Organic Sesame Seeds Unhulled, Raw
Sesame is grown primarily for its oil-rich seeds, which come in a variety of colors, from cream-white to charcoal-black. In general, the paler varieties of sesame seem to be more valued in the West and Middle East, while the black varieties are prized in the Far East. The small sesame seed is used whole in cooking for its rich nutty flavour (although such heating damages their healthful polyunsaturated fats), and also yields sesame oil.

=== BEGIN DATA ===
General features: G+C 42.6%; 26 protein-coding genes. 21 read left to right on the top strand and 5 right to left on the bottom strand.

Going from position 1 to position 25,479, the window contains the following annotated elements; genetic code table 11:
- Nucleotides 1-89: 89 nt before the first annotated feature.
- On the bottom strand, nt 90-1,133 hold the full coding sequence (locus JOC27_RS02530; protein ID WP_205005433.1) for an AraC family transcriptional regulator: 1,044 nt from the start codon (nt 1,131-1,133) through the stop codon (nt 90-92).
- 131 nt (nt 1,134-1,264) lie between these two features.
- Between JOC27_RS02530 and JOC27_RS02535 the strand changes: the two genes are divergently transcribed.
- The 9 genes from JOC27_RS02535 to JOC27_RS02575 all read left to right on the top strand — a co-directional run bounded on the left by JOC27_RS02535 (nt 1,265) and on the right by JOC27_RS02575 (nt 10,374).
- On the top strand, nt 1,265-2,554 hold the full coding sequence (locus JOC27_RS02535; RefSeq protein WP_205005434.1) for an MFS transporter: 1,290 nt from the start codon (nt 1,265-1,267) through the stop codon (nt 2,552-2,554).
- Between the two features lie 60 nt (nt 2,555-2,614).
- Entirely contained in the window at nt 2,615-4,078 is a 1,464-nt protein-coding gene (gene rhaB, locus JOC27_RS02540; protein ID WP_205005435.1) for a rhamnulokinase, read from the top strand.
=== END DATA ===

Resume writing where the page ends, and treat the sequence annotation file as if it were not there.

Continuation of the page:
Sesame seeds are sometimes added to breads, including bagels and the tops of hamburger buns. Sesame seeds may be baked into crackers, often in the form of sticks. Sesame seeds are also sprinkled onto some sushi style foods. Whole seeds are found in many salads and baked snacks as well in Japan. Tan and black sesame seed varieties are roasted and used for making the flavoring gomashio. In Greece the seeds are used in cakes, and in Togo they are a main soup ingredient. The seeds are also eaten on bread in Sicily and France (called “ficelle sÃ©same”, sesame thread). About one-third of Mexico’s sesame crop is exported to the United States and purchased by McDonald’s for their sesame seed buns (The Nut Factory 1999). In Manipur (North Eastern State of India) Black sesame is used extensively as a favourite side dish called ‘Thoiding’ and in ‘Singju’ (A kind of salad). Sesame is used extensively for preparing these two dishes. Unlike mainland Indians they are prepared with ginger in Thoiding with chilli and with vegetables in Singu which is spicy and hot. In Assam, black sesame seeds are used to make Til Pitha and Tilor laru (sesame seed balls) during bihu. In Punjab province of Pakistan and Tamil Nadu state of India, a sweet ball called “Pinni” (Ù¾Ù†ÛŒ) in Urdu and ‘Ell urundai’ in Tamil, “Yellunde” (sesame ball, usually in jaggery) in Kannada and tilgul in Marathi is made of its seeds mixed with sugar. Also in Tamil Nadu, sesame oil used extensively in their cuisine, Milagai Podi, a ground powder made of sesame and dry chili is used to enhance flavor and consumed along with other traditional foods such as idli. Sesame (benne) seed cookies and wafers, both sweet and savory, are still consumed today in places like Charleston, South Carolina. The seeds are believed to have been brought into 17th century colonial America by West African slaves. In Caribbean cuisine, sugar and white sesame seeds are combined into a bar resembling peanut brittle and sold in stores and street corners.